I was on the phone the other day helping a good friend figure out retirement and debt repayment, and I realized that I never shared my own personal determination of whether to clear debt or save for retirement.
I do actually have a rule and I developed it after I cleared my debt because I saw how many pressures started coming down as I got older.
I had cleared my $60,000 debt quite young, about 18 months after I graduated so I never experienced having to think about retirement seriously and take care of my family and.. and.. and.. You know how it is.
Rule of Thumb for Debt or Retirement
If you have any debt charging an interest rate of more than 5%, prioritize paying that down first with at least 75% of your income after your necessary fixed and variable expenses (rent, food, utilities, gas).
The stock market on average returns 5% (I know some people say 7% but I am conservative in this assumption).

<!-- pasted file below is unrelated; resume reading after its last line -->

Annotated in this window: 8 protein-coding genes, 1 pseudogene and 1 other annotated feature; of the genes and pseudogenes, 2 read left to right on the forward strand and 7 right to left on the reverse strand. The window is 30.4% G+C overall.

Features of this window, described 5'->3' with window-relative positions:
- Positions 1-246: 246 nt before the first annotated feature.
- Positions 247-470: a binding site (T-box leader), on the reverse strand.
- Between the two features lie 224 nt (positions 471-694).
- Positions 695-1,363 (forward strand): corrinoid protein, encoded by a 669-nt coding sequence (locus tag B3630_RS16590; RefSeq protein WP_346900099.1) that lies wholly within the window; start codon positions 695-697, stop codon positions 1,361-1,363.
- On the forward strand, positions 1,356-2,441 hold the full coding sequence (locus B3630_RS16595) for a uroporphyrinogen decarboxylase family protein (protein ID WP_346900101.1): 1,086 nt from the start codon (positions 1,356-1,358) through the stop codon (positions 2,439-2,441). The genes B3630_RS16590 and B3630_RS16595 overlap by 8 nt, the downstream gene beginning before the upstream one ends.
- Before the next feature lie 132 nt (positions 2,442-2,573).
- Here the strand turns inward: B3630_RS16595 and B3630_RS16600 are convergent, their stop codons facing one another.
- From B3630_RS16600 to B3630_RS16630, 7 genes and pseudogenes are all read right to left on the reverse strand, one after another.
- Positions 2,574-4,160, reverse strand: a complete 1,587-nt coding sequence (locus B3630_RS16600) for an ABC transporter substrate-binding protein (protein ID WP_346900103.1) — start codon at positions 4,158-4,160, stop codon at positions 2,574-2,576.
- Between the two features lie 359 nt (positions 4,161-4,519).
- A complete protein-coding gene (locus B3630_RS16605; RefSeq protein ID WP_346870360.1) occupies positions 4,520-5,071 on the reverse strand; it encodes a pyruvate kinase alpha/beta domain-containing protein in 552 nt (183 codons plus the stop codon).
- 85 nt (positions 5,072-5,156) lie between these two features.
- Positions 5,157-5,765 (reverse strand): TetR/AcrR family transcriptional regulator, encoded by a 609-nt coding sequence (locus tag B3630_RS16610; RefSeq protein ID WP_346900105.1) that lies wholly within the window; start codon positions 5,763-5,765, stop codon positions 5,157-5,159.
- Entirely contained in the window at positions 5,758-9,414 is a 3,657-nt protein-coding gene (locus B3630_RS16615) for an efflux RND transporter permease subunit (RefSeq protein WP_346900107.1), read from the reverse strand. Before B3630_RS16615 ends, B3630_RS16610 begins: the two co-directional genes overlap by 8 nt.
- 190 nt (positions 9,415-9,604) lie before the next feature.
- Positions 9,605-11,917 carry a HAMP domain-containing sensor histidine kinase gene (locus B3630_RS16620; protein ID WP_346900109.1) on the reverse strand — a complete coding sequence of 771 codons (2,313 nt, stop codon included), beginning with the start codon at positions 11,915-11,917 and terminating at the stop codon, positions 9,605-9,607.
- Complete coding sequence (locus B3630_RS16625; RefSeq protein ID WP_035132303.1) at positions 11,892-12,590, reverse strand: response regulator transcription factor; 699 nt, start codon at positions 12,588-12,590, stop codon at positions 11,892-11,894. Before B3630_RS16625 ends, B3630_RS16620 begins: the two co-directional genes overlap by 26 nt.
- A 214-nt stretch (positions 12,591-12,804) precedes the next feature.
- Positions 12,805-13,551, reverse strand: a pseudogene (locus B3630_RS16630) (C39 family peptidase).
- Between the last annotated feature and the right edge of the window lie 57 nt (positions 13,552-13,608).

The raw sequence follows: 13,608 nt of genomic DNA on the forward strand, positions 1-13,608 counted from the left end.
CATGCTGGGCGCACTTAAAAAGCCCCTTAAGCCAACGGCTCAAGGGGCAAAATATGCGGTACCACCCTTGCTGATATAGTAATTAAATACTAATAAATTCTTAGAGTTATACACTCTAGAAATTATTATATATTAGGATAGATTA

For any debt that is less than 5%, you are probably better off investing your money in the stock market, and any debt more than 5% (especially in the 10% or higher range), you will get more bang for your buck (so to speak), clearing that debt (and KEEPING IT CLEARED) than you probably would investing it in the stock market.
You can think of it as saving the difference.
If your debt is at 7%, and the stock market is returning 5%, the difference is 2%. You are gaining 2% more with your dollar by clearing your debt over investing it.
Quirks to consider
If you are younger than 40 or have more than $100,000 in debt, then I would say pay off your debt as a higher priority than saving for retirement.
Once you hit 40, you really only have 25 years to go before you retire, so you need to get cracking on this retirement boat because it passes your harbour and you are 50 years old with nothing in the bank.
At those two points, perhaps instead of 75% of your income, than 50%.